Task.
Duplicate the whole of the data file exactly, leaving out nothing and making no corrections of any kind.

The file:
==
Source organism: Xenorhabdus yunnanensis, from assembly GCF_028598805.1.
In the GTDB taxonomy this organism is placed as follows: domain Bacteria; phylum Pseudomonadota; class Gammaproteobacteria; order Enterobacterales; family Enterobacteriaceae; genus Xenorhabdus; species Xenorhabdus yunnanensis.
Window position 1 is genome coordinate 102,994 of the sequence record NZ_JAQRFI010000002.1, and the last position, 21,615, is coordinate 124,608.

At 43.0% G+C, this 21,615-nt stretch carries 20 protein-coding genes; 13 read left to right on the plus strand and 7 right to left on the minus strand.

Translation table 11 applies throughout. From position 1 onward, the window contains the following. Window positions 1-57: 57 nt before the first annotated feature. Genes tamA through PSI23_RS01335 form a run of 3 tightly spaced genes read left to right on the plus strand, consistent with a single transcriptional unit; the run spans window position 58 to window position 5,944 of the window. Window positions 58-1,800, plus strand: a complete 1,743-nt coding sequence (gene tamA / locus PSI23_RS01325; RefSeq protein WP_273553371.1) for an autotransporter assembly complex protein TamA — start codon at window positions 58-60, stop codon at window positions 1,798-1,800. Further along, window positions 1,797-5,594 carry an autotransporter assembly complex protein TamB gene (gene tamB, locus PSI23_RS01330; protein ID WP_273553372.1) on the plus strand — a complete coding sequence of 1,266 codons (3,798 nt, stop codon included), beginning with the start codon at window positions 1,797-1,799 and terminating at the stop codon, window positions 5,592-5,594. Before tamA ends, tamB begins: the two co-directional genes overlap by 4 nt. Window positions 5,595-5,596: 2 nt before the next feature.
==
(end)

Source organism: Xenorhabdus yunnanensis, from assembly GCF_028598805.1.
In the GTDB taxonomy this organism is placed as follows: domain Bacteria; phylum Pseudomonadota; class Gammaproteobacteria; order Enterobacterales; family Enterobacteriaceae; genus Xenorhabdus; species Xenorhabdus yunnanensis.
Window position 1 is genome coordinate 102,994 of the sequence record NZ_JAQRFI010000002.1, and the last position, 21,615, is coordinate 124,608.

At 43.0% G+C, this 21,615-nt stretch carries 20 protein-coding genes; 13 read left to right on the plus strand and 7 right to left on the minus strand.

Translation table 11 applies throughout. From position 1 onward, the window contains the following. Window positions 1-57: 57 nt before the first annotated feature. Genes tamA through PSI23_RS01335 form a run of 3 tightly spaced genes read left to right on the plus strand, consistent with a single transcriptional unit; the run spans window position 58 to window position 5,944 of the window. Window positions 58-1,800, plus strand: a complete 1,743-nt coding sequence (gene tamA / locus PSI23_RS01325; RefSeq protein WP_273553371.1) for an autotransporter assembly complex protein TamA — start codon at window positions 58-60, stop codon at window positions 1,798-1,800. Further along, window positions 1,797-5,594 carry an autotransporter assembly complex protein TamB gene (gene tamB, locus PSI23_RS01330; protein ID WP_273553372.1) on the plus strand — a complete coding sequence of 1,266 codons (3,798 nt, stop codon included), beginning with the start codon at window positions 1,797-1,799 and terminating at the stop codon, window positions 5,592-5,594. Before tamA ends, tamB begins: the two co-directional genes overlap by 4 nt. Window positions 5,595-5,596: 2 nt before the next feature.